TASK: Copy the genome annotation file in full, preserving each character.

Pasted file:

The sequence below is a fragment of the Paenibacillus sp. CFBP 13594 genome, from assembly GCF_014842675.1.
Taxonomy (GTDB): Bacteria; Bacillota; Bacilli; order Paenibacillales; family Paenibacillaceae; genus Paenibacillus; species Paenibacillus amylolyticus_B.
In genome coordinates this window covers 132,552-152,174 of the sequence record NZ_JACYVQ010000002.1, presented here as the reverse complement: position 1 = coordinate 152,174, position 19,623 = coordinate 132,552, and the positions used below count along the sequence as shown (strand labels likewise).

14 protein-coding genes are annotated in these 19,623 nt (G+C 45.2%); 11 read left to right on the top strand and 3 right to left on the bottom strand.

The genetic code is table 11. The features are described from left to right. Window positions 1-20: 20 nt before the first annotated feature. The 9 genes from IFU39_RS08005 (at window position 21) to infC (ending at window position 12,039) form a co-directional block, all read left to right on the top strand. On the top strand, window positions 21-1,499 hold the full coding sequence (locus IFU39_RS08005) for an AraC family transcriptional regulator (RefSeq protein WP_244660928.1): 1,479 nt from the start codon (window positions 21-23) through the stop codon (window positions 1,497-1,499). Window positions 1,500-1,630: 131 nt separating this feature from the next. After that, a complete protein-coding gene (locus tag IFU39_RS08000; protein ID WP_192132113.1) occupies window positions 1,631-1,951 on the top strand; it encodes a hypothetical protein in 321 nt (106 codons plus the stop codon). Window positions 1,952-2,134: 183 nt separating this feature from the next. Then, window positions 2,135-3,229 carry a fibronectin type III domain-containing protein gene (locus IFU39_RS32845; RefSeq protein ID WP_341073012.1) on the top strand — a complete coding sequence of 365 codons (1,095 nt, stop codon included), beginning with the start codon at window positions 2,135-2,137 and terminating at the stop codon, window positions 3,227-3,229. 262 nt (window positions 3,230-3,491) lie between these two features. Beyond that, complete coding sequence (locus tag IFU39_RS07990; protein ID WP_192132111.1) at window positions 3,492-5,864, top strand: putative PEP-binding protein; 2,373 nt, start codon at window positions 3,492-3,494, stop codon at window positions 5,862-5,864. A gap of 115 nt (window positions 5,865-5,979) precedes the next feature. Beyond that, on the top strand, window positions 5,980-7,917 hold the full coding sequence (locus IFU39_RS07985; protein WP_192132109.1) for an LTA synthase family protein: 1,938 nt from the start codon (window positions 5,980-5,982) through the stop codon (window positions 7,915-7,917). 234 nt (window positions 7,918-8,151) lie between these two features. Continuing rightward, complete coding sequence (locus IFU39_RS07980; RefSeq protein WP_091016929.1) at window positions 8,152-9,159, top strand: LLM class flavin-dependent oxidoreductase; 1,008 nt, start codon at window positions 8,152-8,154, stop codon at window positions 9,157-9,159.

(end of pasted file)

The sequence below is a fragment of the Paenibacillus sp. CFBP 13594 genome, from assembly GCF_014842675.1.
Taxonomy (GTDB): Bacteria; Bacillota; Bacilli; order Paenibacillales; family Paenibacillaceae; genus Paenibacillus; species Paenibacillus amylolyticus_B.
In genome coordinates this window covers 132,552-152,174 of the sequence record NZ_JACYVQ010000002.1, presented here as the reverse complement: position 1 = coordinate 152,174, position 19,623 = coordinate 132,552, and the positions used below count along the sequence as shown (strand labels likewise).

14 protein-coding genes are annotated in these 19,623 nt (G+C 45.2%); 11 read left to right on the top strand and 3 right to left on the bottom strand.

The genetic code is table 11. The features are described from left to right. Window positions 1-20: 20 nt before the first annotated feature. The 9 genes from IFU39_RS08005 (at window position 21) to infC (ending at window position 12,039) form a co-directional block, all read left to right on the top strand. On the top strand, window positions 21-1,499 hold the full coding sequence (locus IFU39_RS08005) for an AraC family transcriptional regulator (RefSeq protein WP_244660928.1): 1,479 nt from the start codon (window positions 21-23) through the stop codon (window positions 1,497-1,499). Window positions 1,500-1,630: 131 nt separating this feature from the next. After that, a complete protein-coding gene (locus tag IFU39_RS08000; protein ID WP_192132113.1) occupies window positions 1,631-1,951 on the top strand; it encodes a hypothetical protein in 321 nt (106 codons plus the stop codon). Window positions 1,952-2,134: 183 nt separating this feature from the next. Then, window positions 2,135-3,229 carry a fibronectin type III domain-containing protein gene (locus IFU39_RS32845; RefSeq protein ID WP_341073012.1) on the top strand — a complete coding sequence of 365 codons (1,095 nt, stop codon included), beginning with the start codon at window positions 2,135-2,137 and terminating at the stop codon, window positions 3,227-3,229. 262 nt (window positions 3,230-3,491) lie between these two features. Beyond that, complete coding sequence (locus tag IFU39_RS07990; protein ID WP_192132111.1) at window positions 3,492-5,864, top strand: putative PEP-binding protein; 2,373 nt, start codon at window positions 3,492-3,494, stop codon at window positions 5,862-5,864. A gap of 115 nt (window positions 5,865-5,979) precedes the next feature. Beyond that, on the top strand, window positions 5,980-7,917 hold the full coding sequence (locus IFU39_RS07985; protein WP_192132109.1) for an LTA synthase family protein: 1,938 nt from the start codon (window positions 5,980-5,982) through the stop codon (window positions 7,915-7,917). 234 nt (window positions 7,918-8,151) lie between these two features. Continuing rightward, complete coding sequence (locus IFU39_RS07980; RefSeq protein WP_091016929.1) at window positions 8,152-9,159, top strand: LLM class flavin-dependent oxidoreductase; 1,008 nt, start codon at window positions 8,152-8,154, stop codon at window positions 9,157-9,159.